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Swedish government sells its last shares in Nordic biggest bank Nordea

Wednesday, 25 September 2013
The Swedish government is doing away with its last holdings in the Nordic region's biggest bank, Nordea, seen as an attempt to clean up the financial figures before the election campaigns kick off in earnest. Opposition, Social Democrat is critical of the sale.

"Ahead of the election year, we see that the government is operating a fiscal deficit despite fairly good economic growth. We hope that this is not a way for the government to hide the current deficits," said the party's economic policy spokesperson, Magdalena Andersson, to Swedish news agency, TT.

On Tuesday, the government announced that it is now pursuing its plan to sell its last shares in Nordea. Since the last sale in June, the Swedish state still owns 7 percent of the large bank, a stake worth about Skr23 billion according to Tuesday's market price.

In a press release, the government states money from the sale would go to pay down the national debt.

Nordea was created in 2000 through a merger of Merita Nordbanken (Sweden), Unibank (Denmark) and Christiania Bank and credit service (Norway). Nordbanken became a wholly state owned during the financial crisis in 1992.

In 2011, the state reduced its ownership in Nordea from 19.8 percent to 13.5 percent. In June this year, the state sold the additional shares.Nordea

The largest shareholder at the end of August was Finnish insurer, Sampo with 21.4 percent, followed by the Swedish state with 7.1 percent

Last night and early today, Swedish state sold its remaining 284 million shares, representing 7 percent stake in banking group.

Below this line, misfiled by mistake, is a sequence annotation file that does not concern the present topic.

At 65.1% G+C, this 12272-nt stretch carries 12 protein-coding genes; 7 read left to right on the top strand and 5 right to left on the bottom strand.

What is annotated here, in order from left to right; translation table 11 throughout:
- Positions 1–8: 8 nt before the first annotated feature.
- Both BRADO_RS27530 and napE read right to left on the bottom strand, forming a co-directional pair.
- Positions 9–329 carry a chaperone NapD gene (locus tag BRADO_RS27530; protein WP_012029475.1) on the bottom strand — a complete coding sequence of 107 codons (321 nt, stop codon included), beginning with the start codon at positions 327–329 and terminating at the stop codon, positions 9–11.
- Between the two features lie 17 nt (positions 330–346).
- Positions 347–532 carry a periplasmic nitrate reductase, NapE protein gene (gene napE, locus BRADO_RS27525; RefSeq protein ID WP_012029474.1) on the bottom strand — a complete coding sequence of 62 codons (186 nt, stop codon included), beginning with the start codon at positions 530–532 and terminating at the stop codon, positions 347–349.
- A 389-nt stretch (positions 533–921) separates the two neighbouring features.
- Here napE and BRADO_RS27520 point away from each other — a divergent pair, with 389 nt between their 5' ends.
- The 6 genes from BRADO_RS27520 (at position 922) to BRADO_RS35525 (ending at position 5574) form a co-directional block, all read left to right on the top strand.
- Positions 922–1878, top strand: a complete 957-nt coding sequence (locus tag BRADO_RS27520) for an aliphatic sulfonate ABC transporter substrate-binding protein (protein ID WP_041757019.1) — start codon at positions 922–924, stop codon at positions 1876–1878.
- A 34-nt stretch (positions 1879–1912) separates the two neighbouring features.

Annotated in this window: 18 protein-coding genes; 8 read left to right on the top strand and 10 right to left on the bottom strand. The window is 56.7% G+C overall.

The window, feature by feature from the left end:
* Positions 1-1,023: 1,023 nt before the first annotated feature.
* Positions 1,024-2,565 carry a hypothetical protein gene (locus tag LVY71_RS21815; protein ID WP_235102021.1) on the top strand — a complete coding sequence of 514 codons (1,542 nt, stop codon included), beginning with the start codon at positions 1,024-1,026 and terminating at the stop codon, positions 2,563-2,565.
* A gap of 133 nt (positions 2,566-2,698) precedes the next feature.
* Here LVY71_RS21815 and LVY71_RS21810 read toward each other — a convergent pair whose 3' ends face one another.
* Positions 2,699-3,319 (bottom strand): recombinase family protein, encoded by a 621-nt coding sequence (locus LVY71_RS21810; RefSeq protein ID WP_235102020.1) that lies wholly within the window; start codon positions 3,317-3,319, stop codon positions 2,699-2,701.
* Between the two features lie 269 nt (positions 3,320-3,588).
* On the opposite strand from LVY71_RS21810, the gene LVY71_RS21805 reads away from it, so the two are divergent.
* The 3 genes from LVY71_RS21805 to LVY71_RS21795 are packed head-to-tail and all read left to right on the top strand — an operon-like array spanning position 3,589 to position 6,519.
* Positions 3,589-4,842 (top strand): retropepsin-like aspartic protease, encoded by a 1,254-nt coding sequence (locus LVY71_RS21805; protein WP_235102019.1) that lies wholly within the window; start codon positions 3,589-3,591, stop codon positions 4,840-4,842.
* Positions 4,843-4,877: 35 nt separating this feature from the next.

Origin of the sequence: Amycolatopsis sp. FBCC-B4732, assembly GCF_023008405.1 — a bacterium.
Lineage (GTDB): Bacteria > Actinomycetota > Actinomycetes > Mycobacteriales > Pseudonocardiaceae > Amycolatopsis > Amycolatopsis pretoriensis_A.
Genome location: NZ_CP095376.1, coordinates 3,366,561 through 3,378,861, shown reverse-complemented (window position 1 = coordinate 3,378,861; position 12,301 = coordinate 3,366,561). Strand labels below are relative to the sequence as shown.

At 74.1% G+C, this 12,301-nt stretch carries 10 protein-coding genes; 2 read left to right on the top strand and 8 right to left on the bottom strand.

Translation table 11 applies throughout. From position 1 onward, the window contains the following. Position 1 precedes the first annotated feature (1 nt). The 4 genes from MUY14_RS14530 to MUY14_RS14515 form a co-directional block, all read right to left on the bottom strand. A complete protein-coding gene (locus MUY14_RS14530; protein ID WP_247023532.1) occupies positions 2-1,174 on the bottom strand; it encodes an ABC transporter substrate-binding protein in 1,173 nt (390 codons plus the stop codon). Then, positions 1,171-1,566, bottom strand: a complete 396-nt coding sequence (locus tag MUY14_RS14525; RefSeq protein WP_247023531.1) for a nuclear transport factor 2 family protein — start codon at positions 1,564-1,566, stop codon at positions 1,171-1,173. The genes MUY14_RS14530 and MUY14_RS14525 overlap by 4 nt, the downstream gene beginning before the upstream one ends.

"The role of the state is to regulate banks, not to own them," Minister of Financial Markets Peter Norman said in a statement. "Bank shares are assets associated with risk and banks require strict regulation and extensive supervision."

At a press conference later in the day, Minister for Financial Markets Peter Norman tell us more about the deal.

The Swedish government had made it clear that it would sell most of  state owned corporations. However, it has faced has faced intense resistance from the likes of the opposition Social Democrats and the far rights, Sweden Democrats.

Then now the social democrats are on it again not happy that the government is removing itself from the financial market.

According to SEB's chief economist, Robert Bergqvist the sale has limited marginal effect on the wider economy.

"Basically, it's about an ideological issue," he said.
The effects that can be considered on the Swedish side has mainly to do with down payments on the national debt, but some currency effects may also occur if a large part of the holding are in foreign owners' hands.

In the longer term, the government may notice, however, be pleasing to investors with interest in bank shares.
By Scancomark.com Team

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